All of this week’s Weekly Wow! images can be seen in the slideshow on the NANPA homepage at nanpa.org.The following Showcase images have been selected to appear on the NANPA home page for the week beginning Monday, September 30, 2019. To view all of the top 250 photographs from NANPA’s 2019 Showcase competition, see the photo gallery on the NANPA website. Continue reading
“If you were alive in 1970, more than one in four birds have disappeared in your lifetime.” So begins a Cornell Chronicle article about a new study by the Cornell Lab of Ornithology. That loss represents about three billion birds, across the US and Canada and across all biomes. Researchers examined decades of data on 529 species and found massive declines (53% loss) in the numbers of grasslands birds as well as big drops (37%) in shorebirds. As Ken Rosenberg, lead author of the study said, “It’s a strong signal that our human-altered landscapes are losing their ability to support birdlife. And that is an indicator of a coming collapse of the overall environment.”Continue reading
All of this week’s Weekly Wow! images can be seen in the slideshow on the NANPA homepage at nanpa.org.
The following Showcase images have been selected to appear on the NANPA home page for the week beginning Monday, September 23, 2019. To view all of the top 250 photographs from NANPA’s 2019 Showcase competition, see the photo gallery on the NANPA website.
Laura M. Eppig is a mostly self taught Nature Photographer who learned on slide film in the late ’80’s. She was invited to join a Camera Club in order to learn Bird Photography and was mentored by 3 of the founding members. While Laura shoots the majority of her images close to home, she has been known to travel far afield in search of certain elusive subjects, specifically Owls.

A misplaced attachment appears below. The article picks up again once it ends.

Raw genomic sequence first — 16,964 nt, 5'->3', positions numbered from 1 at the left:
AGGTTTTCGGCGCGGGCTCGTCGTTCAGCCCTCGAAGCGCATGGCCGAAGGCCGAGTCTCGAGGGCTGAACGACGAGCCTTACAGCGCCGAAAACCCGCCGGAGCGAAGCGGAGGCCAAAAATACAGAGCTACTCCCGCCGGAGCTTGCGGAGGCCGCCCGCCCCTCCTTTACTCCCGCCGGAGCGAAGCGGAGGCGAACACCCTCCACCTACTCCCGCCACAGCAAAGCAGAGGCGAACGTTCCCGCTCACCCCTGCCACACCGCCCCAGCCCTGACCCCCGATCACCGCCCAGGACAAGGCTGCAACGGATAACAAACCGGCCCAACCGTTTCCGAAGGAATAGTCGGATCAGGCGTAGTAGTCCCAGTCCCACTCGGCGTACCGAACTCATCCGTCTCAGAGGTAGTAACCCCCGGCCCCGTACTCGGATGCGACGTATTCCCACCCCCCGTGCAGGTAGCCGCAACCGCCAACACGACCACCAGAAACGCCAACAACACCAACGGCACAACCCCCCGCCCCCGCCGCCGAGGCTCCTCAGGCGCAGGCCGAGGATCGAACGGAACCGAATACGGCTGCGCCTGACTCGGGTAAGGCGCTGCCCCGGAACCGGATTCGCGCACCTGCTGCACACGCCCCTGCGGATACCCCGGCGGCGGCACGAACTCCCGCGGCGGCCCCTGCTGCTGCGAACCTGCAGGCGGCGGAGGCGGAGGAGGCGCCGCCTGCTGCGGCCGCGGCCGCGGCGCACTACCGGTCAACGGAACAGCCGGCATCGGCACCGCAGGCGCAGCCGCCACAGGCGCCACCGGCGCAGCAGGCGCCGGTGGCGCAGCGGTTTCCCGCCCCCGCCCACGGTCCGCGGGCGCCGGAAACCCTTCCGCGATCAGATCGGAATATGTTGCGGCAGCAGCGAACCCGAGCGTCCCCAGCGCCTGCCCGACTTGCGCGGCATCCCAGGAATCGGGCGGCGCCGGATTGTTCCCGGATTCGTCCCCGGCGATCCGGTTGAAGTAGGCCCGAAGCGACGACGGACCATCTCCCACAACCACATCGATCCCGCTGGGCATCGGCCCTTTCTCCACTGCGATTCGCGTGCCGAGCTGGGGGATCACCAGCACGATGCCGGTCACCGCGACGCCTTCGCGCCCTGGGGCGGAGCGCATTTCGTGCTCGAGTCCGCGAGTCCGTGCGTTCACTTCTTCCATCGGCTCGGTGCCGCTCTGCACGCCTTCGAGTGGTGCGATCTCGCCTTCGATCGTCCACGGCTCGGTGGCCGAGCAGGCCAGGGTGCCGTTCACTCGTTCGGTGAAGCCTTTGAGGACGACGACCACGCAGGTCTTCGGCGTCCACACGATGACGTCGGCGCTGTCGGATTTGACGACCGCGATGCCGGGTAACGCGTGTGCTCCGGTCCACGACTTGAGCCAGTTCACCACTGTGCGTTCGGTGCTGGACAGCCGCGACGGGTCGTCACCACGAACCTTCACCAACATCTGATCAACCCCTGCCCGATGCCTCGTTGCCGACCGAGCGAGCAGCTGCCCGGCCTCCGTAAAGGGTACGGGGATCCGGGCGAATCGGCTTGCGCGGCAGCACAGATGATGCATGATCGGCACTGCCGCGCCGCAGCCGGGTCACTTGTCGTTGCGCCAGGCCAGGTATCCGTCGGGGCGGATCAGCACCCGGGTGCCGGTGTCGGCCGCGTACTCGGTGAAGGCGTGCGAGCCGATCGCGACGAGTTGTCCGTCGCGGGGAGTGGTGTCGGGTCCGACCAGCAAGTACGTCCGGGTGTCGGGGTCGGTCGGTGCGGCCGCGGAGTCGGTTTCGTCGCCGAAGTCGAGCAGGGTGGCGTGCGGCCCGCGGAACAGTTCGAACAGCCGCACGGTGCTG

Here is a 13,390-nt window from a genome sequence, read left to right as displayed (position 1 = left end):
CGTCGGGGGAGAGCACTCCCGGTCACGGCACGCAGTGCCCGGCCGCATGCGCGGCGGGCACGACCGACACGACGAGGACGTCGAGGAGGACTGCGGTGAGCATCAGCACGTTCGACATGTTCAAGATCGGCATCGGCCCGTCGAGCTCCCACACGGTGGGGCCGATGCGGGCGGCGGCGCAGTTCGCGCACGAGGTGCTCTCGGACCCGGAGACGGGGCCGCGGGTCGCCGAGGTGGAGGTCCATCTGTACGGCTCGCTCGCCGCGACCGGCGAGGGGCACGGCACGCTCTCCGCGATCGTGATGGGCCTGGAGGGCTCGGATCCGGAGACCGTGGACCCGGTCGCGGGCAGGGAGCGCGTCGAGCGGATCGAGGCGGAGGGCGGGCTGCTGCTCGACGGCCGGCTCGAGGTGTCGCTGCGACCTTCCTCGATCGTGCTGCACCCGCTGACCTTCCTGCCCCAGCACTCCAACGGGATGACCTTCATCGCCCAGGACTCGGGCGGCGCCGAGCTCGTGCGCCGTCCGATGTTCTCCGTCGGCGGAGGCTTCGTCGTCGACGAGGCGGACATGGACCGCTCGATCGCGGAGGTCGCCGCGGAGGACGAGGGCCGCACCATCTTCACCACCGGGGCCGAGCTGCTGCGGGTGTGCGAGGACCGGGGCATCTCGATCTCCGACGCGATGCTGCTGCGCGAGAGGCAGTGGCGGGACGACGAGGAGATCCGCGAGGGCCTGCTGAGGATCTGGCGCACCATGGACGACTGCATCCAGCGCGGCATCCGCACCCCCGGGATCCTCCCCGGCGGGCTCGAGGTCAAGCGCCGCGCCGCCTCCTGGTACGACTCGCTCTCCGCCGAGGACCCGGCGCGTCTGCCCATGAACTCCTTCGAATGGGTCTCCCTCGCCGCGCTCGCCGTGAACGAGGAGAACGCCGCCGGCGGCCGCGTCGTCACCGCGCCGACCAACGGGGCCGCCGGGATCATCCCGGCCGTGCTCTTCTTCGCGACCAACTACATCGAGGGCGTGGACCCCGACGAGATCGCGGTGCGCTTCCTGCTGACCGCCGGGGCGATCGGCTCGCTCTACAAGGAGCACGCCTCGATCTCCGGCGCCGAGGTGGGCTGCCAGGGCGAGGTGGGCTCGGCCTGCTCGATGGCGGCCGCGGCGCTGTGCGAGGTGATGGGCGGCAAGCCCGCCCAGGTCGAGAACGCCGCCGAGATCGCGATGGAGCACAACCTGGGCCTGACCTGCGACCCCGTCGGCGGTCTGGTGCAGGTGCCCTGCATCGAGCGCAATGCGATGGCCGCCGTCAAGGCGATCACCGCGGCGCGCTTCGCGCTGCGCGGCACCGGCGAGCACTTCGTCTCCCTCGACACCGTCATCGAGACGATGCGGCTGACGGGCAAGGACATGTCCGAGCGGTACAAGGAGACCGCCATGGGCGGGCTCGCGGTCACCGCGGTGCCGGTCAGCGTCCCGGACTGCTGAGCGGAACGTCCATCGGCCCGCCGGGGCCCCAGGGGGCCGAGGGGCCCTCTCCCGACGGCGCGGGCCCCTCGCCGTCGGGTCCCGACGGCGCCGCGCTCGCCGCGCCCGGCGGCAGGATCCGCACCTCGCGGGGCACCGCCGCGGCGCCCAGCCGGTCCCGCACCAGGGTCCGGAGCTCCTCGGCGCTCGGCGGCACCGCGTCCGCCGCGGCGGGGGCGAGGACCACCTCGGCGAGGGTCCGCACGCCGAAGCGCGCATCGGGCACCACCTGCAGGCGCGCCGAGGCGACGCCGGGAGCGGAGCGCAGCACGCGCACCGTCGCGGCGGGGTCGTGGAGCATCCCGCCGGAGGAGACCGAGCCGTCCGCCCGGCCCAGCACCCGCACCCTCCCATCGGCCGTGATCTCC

Laura finds that she can combine most of her interests through photography. Hiking and bird watching are two of her passions that nature photography encompasses. Macro photography is one of her special interests, especially shooting insects and spiders. Library Exhibits, as well as other types of displays, and Photography Classes keep her busy in addition to photographing whenever possible.
Story and photo by Wendy Kaveney
The Giant Saguaro Cactus (Cereus giganteus) is indigenous to the Desert Southwest and blooms in the spring. Saguaro flowers bloom for less than 24 hours, allowing only a little time to be pollinated. During the flower’s short life, it provides food for bees and birds during the day, and for bats during the night. They, in turn, pollinate the flowers.
Story and Photos by Budd Titlow
If you are a bird photography aficionado, I have some great news!
The proliferation of “Rails-to-Trails” conversion projects throughout our nation has created a fantastic new modus operandi for practicing your passion. Plus, it also benefits your health by providing daily exercise. I call this activity bicycle birding and here’s how it works for me.
Story and photographs by Jeff Parker
The National Parks have famously been called “America’s best idea”. I have visited many of our National Parks and they ARE awesome. However, I tend to think that our National Wildlife Refuges are “America’s Better Idea”.
Story and Photography by Krisztina Scheeff with KS Nature Photography
When it comes to dating in the world of Grebes it is not as easy as just going out for a fish dinner or a morning swim. These birds have much higher standards. If a mate cannot “walk” on water, they are out of luck.
Story and Photography by Mercedes Benavides
Manú Road is a leading birding route that begins in the city of Cusco, in what was the capital of the Inca Empire, and journeys through deep valleys, lakes and mountains all the way into the rainforest, deep in the Manú National Park of Peru. One could even think of traveling this road as a pilgrimage: while there is one starting point and one direction, there are many paths along the way and plenty of stops to admire the breadth of avifauna and flora amidst dramatic settings as one travels up and over the Andes Mountain Range down to the Amazonian plain, all of which make Manú Road a spiritual experience for sure. As one of the top ten mega-diverse countries in the world, Peru holds the second spot in number of bird species at over 1,800, and is within the top five spots in amphibians, mammals and plants. Manú Road is representative of this biodiversity.